What I Learned While Dealing With PTSD and Fear


Editor’s note: If you have experienced an assault, the following post could be potentially triggering. You can contact the Crisis Text Line by texting “START” to 741-741.

Nearly three years ago, I was happily walking down the street past midnight when in front of me two individuals appeared. The alarm bells in my head had already started tinkling as a result of the fact that these two figures didn’t exactly look like Mahatma Gandhi’s twin cousins, but when they were finally ringing at full steam, it appeared to be too late to choose an appropriate measure. They cornered me and one of them grabbed me by my jacket. Having seen too many movies, I tried to tear myself loose from my aggressor while pretending to take off my bag in order to hand it over to him, but this attempt was to no avail. I briefly considered plotting another way to escape my predicament, but this courageous thought was soon erased from my mind as one of my assailants took a gun out of his pocket and put it on my head. Just in time, it dawned on me that this was not a James Bond film but a very real experience.

In the following minutes, one of them searched my bag and clothes for any items of value, while the other one held the gun to my head and repeatedly said he would kill me. When they had finally collected everything they deemed valuable, they ordered me to walk away and not turn around.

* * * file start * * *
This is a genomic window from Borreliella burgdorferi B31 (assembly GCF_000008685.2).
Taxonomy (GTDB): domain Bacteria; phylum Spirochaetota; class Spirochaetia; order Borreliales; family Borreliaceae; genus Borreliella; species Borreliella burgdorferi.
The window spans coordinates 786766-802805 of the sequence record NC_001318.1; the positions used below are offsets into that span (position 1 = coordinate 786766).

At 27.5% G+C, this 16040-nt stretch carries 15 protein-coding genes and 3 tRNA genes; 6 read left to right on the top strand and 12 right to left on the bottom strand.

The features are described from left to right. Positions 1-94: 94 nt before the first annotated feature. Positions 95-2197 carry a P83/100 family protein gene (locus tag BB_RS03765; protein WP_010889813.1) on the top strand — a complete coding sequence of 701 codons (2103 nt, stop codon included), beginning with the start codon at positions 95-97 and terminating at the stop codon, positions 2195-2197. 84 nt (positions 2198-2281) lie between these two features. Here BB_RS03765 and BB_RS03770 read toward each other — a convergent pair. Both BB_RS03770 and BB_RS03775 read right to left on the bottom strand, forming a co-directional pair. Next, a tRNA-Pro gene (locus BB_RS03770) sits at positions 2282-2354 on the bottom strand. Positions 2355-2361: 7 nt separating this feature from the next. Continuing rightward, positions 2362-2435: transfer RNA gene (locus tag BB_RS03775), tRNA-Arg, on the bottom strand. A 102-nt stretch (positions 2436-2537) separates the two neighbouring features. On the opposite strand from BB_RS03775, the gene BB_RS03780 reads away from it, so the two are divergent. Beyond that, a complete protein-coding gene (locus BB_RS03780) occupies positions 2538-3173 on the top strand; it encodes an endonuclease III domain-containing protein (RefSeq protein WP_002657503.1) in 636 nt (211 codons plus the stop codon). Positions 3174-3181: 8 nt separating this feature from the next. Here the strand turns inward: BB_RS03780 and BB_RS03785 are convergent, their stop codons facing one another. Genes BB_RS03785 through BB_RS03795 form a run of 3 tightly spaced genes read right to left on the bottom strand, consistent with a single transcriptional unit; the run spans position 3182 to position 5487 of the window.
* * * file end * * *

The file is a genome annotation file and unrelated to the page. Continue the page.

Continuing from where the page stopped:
Unsurprisingly, in the aftermath of the event, I developed post-traumatic stress disorder (PTSD) with all of its known symptoms: I slept poorly, and when I did I spent a significant amount of my non-waking hours in nightmares related to the incident. In addition to that, panic attacks, a reluctance to leave my house (especially after sunset), hyper-vigilance, an exaggerated startle response and constant flashbacks of the event were now a recurring part of daily life. I was treated with eye movement desensitization and reprocessing (EMDR) and cognitive behavioral therapy (CBT), forms of therapy that proved extremely useful. I finished therapy after nearly 10 months and while an event of this sort naturally leaves its mark on one’s life, I have been able to live a “normal” life ever since. With the third anniversary of the event nearing, I started to think about these ten months, and I’d like to share with you some of the lessons learned during my adventures in the land of fear.

1. Many small steps can lead to a big change.